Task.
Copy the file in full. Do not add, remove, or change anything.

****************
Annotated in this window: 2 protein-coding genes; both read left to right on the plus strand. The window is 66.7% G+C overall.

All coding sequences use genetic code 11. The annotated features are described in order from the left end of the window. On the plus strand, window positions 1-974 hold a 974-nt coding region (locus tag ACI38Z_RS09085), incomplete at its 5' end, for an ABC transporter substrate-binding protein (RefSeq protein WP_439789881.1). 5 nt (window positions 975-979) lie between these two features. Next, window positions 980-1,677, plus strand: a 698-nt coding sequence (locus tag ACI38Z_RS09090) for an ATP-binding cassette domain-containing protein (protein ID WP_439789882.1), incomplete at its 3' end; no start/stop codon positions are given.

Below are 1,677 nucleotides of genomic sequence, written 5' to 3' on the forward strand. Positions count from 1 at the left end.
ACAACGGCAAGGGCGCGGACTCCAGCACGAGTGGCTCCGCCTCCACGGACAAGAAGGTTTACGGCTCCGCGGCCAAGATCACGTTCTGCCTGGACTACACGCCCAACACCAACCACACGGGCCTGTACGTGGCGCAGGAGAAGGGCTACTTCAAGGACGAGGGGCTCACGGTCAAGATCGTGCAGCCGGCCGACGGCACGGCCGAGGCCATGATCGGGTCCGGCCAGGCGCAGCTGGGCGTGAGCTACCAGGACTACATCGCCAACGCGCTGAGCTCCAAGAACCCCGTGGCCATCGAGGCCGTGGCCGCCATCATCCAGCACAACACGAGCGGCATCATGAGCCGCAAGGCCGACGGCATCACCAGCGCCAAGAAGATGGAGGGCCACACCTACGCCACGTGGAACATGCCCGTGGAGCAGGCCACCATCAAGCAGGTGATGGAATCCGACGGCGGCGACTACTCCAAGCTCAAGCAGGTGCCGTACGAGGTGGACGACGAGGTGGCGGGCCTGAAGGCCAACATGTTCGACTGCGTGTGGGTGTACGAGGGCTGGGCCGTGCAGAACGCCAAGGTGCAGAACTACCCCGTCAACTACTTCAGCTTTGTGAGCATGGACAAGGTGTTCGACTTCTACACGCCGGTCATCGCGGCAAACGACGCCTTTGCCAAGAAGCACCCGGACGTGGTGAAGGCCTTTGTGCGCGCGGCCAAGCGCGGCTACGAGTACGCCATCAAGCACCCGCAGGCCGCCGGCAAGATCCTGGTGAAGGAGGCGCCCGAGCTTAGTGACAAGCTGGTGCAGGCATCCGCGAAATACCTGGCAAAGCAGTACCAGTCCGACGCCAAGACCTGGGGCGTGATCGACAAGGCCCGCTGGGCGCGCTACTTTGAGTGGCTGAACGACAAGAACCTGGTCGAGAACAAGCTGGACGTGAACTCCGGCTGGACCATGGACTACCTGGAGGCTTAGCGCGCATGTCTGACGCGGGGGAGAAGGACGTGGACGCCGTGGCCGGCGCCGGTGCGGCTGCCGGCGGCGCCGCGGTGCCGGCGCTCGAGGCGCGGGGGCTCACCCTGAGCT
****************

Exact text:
Annotated in this window: 2 protein-coding genes; both read left to right on the plus strand. The window is 66.7% G+C overall.

All coding sequences use genetic code 11. The annotated features are described in order from the left end of the window. On the plus strand, window positions 1-974 hold a 974-nt coding region (locus tag ACI38Z_RS09085), incomplete at its 5' end, for an ABC transporter substrate-binding protein (RefSeq protein WP_439789881.1). 5 nt (window positions 975-979) lie between these two features. Next, window positions 980-1,677, plus strand: a 698-nt coding sequence (locus tag ACI38Z_RS09090) for an ATP-binding cassette domain-containing protein (protein ID WP_439789882.1), incomplete at its 3' end; no start/stop codon positions are given.

Below are 1,677 nucleotides of genomic sequence, written 5' to 3' on the forward strand. Positions count from 1 at the left end.
ACAACGGCAAGGGCGCGGACTCCAGCACGAGTGGCTCCGCCTCCACGGACAAGAAGGTTTACGGCTCCGCGGCCAAGATCACGTTCTGCCTGGACTACACGCCCAACACCAACCACACGGGCCTGTACGTGGCGCAGGAGAAGGGCTACTTCAAGGACGAGGGGCTCACGGTCAAGATCGTGCAGCCGGCCGACGGCACGGCCGAGGCCATGATCGGGTCCGGCCAGGCGCAGCTGGGCGTGAGCTACCAGGACTACATCGCCAACGCGCTGAGCTCCAAGAACCCCGTGGCCATCGAGGCCGTGGCCGCCATCATCCAGCACAACACGAGCGGCATCATGAGCCGCAAGGCCGACGGCATCACCAGCGCCAAGAAGATGGAGGGCCACACCTACGCCACGTGGAACATGCCCGTGGAGCAGGCCACCATCAAGCAGGTGATGGAATCCGACGGCGGCGACTACTCCAAGCTCAAGCAGGTGCCGTACGAGGTGGACGACGAGGTGGCGGGCCTGAAGGCCAACATGTTCGACTGCGTGTGGGTGTACGAGGGCTGGGCCGTGCAGAACGCCAAGGTGCAGAACTACCCCGTCAACTACTTCAGCTTTGTGAGCATGGACAAGGTGTTCGACTTCTACACGCCGGTCATCGCGGCAAACGACGCCTTTGCCAAGAAGCACCCGGACGTGGTGAAGGCCTTTGTGCGCGCGGCCAAGCGCGGCTACGAGTACGCCATCAAGCACCCGCAGGCCGCCGGCAAGATCCTGGTGAAGGAGGCGCCCGAGCTTAGTGACAAGCTGGTGCAGGCATCCGCGAAATACCTGGCAAAGCAGTACCAGTCCGACGCCAAGACCTGGGGCGTGATCGACAAGGCCCGCTGGGCGCGCTACTTTGAGTGGCTGAACGACAAGAACCTGGTCGAGAACAAGCTGGACGTGAACTCCGGCTGGACCATGGACTACCTGGAGGCTTAGCGCGCATGTCTGACGCGGGGGAGAAGGACGTGGACGCCGTGGCCGGCGCCGGTGCGGCTGCCGGCGGCGCCGCGGTGCCGGCGCTCGAGGCGCGGGGGCTCACCCTGAGCT